In both the distant and recent past we’ve faulted much of the left for making excuses for the more egregious behavior on its side, and been proud of the principled conservatives who took pains to distance themselves from those hippie-bashing hardhats and newfangled white nationalists who claimed the mantle of conservatism, but these days we have to admit that the Republican president did promise to pay the legal bills of anyone at his rallies who punched a protestor and openly longed for the good old days when they’d be carried out in a stretcher. Even the most peaceable sorts on both the left and right can get pretty confrontational in the comments section of any internet news site these days, all the panel discussions on all of the cable news networks seem more a verbal riot than a real debate, and even in the Senate it took the “nuclear option” to get a quite reasonable and even rather boring nominee confirmed to the Supreme Court.
We’re old enough to remember the ’60s, though, and can console ourselves that the country somehow stumbled its way through that tumultuous decade of far more violent and arguably more reasonable riots. The country had to stumble through the ’70s and all the rest of it to get to his damnable moment in time, where both the left and right seem to have jettisoned notions of free speech and full disclosure, and neither is willing budge an inch enough to disavow for their most unsavory compatriots, but for now it’s just a bunch of crazies pushing around trash dumpsters and duking it out on the always-crazy streets of Berkeley. The cell phone footage makes it look something from the last days of the Weimar Republic, but if they’d had cell phone cameras back then, and everyone could see hot very ridiculous it looked, perhaps it wouldn’t have ended so badly.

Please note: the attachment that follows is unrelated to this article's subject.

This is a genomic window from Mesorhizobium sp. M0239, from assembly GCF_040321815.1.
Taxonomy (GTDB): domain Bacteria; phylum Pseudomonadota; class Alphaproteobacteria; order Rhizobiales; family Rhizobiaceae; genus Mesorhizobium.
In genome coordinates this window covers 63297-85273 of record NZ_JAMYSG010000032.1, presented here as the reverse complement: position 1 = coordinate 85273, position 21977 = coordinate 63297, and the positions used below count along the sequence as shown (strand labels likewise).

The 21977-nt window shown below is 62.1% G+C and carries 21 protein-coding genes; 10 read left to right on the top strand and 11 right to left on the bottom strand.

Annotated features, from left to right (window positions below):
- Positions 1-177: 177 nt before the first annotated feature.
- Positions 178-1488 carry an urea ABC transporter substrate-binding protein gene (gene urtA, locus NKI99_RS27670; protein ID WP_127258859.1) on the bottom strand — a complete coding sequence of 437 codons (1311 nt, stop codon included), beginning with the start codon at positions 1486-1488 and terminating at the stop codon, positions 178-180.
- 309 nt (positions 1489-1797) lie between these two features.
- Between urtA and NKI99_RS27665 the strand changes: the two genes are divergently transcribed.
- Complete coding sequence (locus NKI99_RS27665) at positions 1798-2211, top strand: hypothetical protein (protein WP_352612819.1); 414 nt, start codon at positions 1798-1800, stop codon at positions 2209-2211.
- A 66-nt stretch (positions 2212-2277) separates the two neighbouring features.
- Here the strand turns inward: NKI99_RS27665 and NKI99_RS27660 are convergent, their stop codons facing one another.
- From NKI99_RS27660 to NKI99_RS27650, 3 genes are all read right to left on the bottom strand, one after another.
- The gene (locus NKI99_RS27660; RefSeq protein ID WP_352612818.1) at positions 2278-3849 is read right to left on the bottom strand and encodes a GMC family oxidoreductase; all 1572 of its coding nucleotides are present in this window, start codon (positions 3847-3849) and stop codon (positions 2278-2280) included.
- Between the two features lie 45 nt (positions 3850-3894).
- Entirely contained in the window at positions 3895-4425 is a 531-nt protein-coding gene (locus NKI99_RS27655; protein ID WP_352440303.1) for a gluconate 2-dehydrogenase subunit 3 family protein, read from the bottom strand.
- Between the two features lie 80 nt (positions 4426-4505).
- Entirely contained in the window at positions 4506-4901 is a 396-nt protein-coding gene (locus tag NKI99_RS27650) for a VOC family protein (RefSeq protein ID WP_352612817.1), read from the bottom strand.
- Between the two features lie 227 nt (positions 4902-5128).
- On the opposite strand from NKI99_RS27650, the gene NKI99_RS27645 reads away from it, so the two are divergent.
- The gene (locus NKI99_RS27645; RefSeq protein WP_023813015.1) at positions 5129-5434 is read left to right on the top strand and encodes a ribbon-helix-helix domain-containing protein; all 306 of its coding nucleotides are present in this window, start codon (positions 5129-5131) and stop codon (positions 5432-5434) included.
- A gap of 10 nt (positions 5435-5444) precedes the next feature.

— Bud Norman

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Madness

Chris Dorner is dead, and that is probably for the best. There is no knowing what pushed the ex-police officer into madness, but whatever it was had clearly pushed him so far that he would allow his murderous rampage to end only with his death.
There remains a madness in our society, however, which will be harder to eradicate. As Dorner was cold-bloodedly killing four of his fellow human beings he was being cheered on by his many admirers at Facebook, Twitter, and other internet sites, with many urging that he continue to “fight the power,” while numerous cars through the state of California wore adorned with exhortations to “go, Chris, go.” Almost all of the media politely declined to expose the political ideology that Dorner had explicitly stated in a rambling manifesto as the rationale for his crimes, and even in the most respectable broadcast circles some supposedly intellectual sources seemed to almost celebrate the murder spree. Such enthusiastic apologetics for evil are as difficult to comprehend as the evil itself.